I had long wanted to write a book, but never seemed to find the time. However, when I negotiated redundancy in 2009 my mind returned to the possibility of writing again. And early in 2013 I finally started putting fingers to keyboard. The result was my first novel, a 94,000 word thriller about modern-day piracy and how a unit of dedicated sailors is formed to defeat this 21st century crime.
Having published that in 2014 I started my second novel, The Savage Seas. In this, some of the characters from The Killing Seas return to the front line of maritime crime fighting. Now, though, their adversaries are another evil bunch of criminals: human traffickers. Taking African women and children from their homelands across for sale in South America is one aspect of the crime that will horrify. Selling those same victims into trades as diverse as domestic service, factory labouring and the sex industry adds an extra dimension that the IMP must fight. And a further twist is the potential for selling some of the slaves to a terrorist gang to be used as decoys in a widespread bombing campaign on American soil.
For The Golden Seas, my third novel, I went back to my roots: Cornwall. Whilst I was born and raised in the County I have also enjoyed many holidays there since. Those that stand out are the times I spent on the Isles of Scilly. We had relatives over there and stayed with them during the summer. For anyone who has sailed to the islands on the ferry – Scillonian – they will recall two things: firstly, the sea trip could be one of the roughest in the world. Not for nothing is the Scillonian known as the Vomit Comet. But, the second memory will always be the sheer beauty of these wonderful islands. In locating much of Golden there I recalled many boyhood memories not only of the scenery, but also of the isolation and the mighty seas that surrounded this most westerly part of England. In this story we see the return of Ellie and Ben, but this time they are joined in the field by the Commodore.
For Book 4 – African Storm – I reflected on the corruption that surrounds us and the way in which some people take almighty risks to expose it. Set largely in Africa, but also in the Mediterranean, this story-line follows a government minister who enlists the help of the IMP to expose a government that is rotten to the core. As always, the bulk of the action takes place on the oceans, but this time there is also much activity in the African jungle and some of the seedier areas of the world’s harbours.
Book 5, Diamond Storm, is located mainly in and around Amsterdam where Rosie and I spent a lovely week learning about the diamond industry and researching the horrendous industry of Blood Diamonds – illegal stones mined in one continent and fed into the more legitimate trade in other places. The blood represents the lives of innocent miners who work in dreadful conditions and are ruled by violence. The International MArine Police are called in by one African country to stamp out the trade at source.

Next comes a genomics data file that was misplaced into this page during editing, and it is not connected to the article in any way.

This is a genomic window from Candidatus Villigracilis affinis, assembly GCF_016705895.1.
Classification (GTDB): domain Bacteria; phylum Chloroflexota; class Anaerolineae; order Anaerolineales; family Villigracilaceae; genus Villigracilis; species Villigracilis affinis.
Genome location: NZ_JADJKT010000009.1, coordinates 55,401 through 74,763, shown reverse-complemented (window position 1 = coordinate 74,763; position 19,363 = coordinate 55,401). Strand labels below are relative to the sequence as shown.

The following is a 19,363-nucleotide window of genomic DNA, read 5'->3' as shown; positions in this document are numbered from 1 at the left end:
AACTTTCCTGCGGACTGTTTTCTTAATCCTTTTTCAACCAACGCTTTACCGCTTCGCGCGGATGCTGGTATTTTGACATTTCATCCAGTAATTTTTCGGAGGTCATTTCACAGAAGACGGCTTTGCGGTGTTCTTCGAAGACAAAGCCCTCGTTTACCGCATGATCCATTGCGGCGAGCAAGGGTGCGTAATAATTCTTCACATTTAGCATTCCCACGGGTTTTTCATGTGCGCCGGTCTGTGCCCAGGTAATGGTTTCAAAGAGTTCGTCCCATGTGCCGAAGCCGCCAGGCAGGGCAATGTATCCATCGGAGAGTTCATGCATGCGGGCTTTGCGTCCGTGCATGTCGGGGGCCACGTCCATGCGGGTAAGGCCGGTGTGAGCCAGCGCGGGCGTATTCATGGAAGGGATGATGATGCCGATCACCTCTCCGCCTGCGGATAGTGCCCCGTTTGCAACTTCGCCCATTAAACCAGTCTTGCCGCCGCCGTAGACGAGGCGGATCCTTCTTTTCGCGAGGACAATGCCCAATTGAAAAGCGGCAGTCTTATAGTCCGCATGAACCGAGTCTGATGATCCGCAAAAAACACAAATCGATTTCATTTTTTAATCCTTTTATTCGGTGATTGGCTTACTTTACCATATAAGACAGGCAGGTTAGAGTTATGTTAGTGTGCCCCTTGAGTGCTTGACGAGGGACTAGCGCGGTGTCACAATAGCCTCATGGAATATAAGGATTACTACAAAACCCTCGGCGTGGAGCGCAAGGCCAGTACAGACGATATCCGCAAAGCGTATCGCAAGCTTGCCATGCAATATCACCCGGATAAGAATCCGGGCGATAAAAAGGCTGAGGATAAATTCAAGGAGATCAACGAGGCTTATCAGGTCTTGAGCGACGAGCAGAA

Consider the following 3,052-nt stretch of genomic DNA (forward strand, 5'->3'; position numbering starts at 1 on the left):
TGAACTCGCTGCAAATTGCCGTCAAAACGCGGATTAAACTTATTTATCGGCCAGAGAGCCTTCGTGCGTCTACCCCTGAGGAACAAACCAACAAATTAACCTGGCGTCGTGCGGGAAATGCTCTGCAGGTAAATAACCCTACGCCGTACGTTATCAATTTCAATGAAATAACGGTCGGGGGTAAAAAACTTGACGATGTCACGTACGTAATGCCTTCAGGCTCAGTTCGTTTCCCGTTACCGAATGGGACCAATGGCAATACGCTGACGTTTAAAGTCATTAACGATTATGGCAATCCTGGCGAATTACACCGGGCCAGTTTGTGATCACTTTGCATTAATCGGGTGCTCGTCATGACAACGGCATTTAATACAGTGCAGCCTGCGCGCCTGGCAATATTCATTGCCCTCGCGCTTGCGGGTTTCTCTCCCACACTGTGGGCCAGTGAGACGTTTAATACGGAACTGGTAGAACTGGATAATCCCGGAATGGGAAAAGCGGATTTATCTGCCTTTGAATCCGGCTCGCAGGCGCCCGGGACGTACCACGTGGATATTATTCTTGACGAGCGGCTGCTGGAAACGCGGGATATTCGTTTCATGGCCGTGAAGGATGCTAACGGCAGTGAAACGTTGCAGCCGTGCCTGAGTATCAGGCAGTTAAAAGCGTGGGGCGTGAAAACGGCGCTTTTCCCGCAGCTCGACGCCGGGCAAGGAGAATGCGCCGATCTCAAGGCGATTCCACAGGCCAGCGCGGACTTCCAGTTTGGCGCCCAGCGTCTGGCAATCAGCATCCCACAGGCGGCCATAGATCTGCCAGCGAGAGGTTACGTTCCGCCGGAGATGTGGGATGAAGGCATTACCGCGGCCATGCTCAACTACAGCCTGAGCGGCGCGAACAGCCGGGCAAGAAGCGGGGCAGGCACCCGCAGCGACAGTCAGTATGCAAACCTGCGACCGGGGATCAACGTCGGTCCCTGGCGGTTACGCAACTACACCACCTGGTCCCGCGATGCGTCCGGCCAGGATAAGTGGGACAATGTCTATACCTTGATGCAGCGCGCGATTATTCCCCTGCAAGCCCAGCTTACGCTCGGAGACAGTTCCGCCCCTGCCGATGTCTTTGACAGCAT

My choice of plot in all books reflects, to some extent, my favourite fiction authors. From today these are people like John Grisham, David Baldacci and Lee Child. From further back, Agatha Christie, Conan Doyle and Leslie Charteris. But of more relevance are authors such as Alistair Maclean, Douglas Reeman, Jack Higgins and Nicholas Monsarrat. All these wrote about the sea, ships and sailors. I would not be so conceited as to say that I have matched their quality of prose, but I find their style of writing understandable, easy to read and hugely enjoyable. Not to mention how they had a gift for immersing me in their stories.
My debut, and subsequent, novels’ target audience, like those of the above authors, is adults. Probably people with an interest in the sea and merchant shipping – which includes those who have travelled on ferries and cruise liners as well as those with a more direct connection or interest. It extends to those who, whilst on holiday, have watched ships sailing in and out of harbours and wondered what cargoes those ships carried, what ports they had visited and where they were going next. In short, the audience could be anyone of us who looks at the sea and wonders about those who use it to earn a living.
With that in mind, I try to tell stories about vessels that travel the world’s oceans in calm and stormy weather, literally and figuratively. Ships that carry most of what we eat, drink, wear and use. Stories about ships and the people who love, or abuse, them that will attract readers who like characters they can understand and characters with whom they can empathise.
The underpinning story lines are influenced hugely by my first career after leaving school: that of a Merchant Navy navigator. As a Cornishman raised with the sounds of waves crashing on to the shore below my bedroom, this was, perhaps inevitable. I followed that career into my twenties before coming ashore and joining the Civil Service.
On a more personal note, I have been self-employed since 2009, helping small businesses by providing time-bound managerial support. The support varies from conducting market research to training their board directors in corporate responsibilities. I am married, with two adult children and a six year old Border Collie. My interests are walking, reading and playing occasional rounds of golf.